What are some cities where residents rarely call the city by its official name? For example most San Francisco residents seem to say 'SF', and most Philadelphia residents call it 'Philly'.

EDIT, 21 APRIL 2015:  Die Kurfurstendamm, one of the most major streets in the middle of Berlin (Germany), is almost always called Ku-damm.

Ah, I wondered if there was a shortened Tegucigalpa, and there it is.  That one's a mouthful.

For Dan Pepper, you mentioned A-Squared, but there's also its neighbor, Ypsilanti, which is ALWAYS called "ipsy" by the locals.  Sounds cute - it's one of my favorites.

Cape Girardeau, Missouri is also always called Cape by the locals, except when officially or formally.

The "Twin Cities" isn't universal in M-SP; I still hear St. Paul or Minneapolis used individually somewhat more often.  But, drive up the road to the northwest for four hours, and the "Twin Cities" always means FARGO-MOORHEAD, and M-SP is instead just called "The Cities" there.

And, this isn't a city itself, but the principal businesses-and-big-box-stores street in Corpus Christi TX is South Padre Island Drive, but it is always called S.P.I.D.

I think the locals also usually say "Corpus" when they're talking about their city.  Can anybody verify this?

And, if you're in San Francisco, do not, I repeat DO NOT, call it Frisco.  Though, when I'm in the area I'll often call it Sanfran, even though that's not locally used there (rather surprisingly). 

Medicine Hat, Alberta is often called The Hat.

On Washington's Olympic Peninsula, the small town of Sequim (which is blessed with almost a semi-arid microclimate) is inexplicably pronounced Squim.  Similarly, the small northeast Wisconsin town of Shawano is Shaw-no. 

Davenport, and surrounding cities in Illinois and Iowa, are almost always called the Quad Cities.  Even their airport OFFICIALLY retains that name.  But, that causes a common argument about "Which city was left out?" because at least five cities there have a population substantial enough to be included:  Davenport, Rock Island, Moline, East Moline, Bettendorf...and, arguably, Milan.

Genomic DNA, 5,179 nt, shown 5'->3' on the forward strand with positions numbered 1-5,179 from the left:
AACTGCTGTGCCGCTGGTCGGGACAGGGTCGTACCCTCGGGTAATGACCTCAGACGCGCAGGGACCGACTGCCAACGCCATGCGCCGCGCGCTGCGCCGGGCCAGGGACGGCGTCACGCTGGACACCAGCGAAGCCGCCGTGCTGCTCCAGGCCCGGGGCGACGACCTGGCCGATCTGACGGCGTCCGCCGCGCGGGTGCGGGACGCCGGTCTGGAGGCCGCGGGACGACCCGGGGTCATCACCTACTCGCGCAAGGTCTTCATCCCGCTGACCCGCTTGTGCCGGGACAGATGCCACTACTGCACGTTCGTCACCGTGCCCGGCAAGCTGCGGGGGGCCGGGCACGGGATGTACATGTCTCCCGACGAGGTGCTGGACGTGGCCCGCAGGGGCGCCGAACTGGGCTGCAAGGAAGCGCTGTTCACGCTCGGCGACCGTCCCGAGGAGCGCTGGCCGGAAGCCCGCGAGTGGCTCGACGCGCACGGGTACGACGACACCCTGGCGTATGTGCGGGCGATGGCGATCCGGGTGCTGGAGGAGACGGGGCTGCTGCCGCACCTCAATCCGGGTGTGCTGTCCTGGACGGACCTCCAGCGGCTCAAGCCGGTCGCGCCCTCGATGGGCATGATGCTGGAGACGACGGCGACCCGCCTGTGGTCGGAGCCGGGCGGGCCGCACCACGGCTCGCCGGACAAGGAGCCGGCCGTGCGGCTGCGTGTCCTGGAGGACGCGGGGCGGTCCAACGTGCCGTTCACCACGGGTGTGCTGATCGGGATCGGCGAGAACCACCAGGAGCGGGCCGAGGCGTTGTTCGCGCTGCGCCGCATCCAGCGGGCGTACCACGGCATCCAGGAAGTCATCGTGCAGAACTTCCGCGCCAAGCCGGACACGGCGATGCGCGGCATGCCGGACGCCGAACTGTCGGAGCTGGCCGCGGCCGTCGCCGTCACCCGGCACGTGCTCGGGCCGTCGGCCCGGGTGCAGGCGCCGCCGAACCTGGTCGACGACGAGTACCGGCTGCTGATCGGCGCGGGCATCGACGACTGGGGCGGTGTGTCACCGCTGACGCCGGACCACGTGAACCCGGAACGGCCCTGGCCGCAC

San Luis Rio Colorado (in Sonora), Mexico, is San Luis to the locals, like a number of Mexican cities listed by somebody else.  Nobody's covering the Mexican cities in Oaxaca, though, many of which have EXTREMELY long names, ten syllables not at all uncommon there.

Sticking with Mexico...this isn't a city, either, but what we call the Gulf of California is called "Mar de Cortés" (Sea of Cortez) by Mexicans.

And then, this isn't even limited to geographic place names, though geography is still usually involved.  What most people in the United States call the Civil War, is called the War of Northern Aggression by some Confederate loyalists.  The name of that war isn't in flux, as I've really never heard any variation in either of the two names.

EDIT (08 August 2015):  Wrong...it is sometimes called "The War Between The States" but I don't hear that very often.

OK, there HAS TO be a shortened name for Panama City Beach...right?  And while we're in Florida, what about Apalachicola?  Though if there is a shorter name for it, I'd NEVER use it...I just "lurve" how that name rolls off the tongue...
I believe Groningen is commonly known in its surroundings as "stad" ("city"). Not "de stad" ("the city"). Just "stad". Groningers are weird.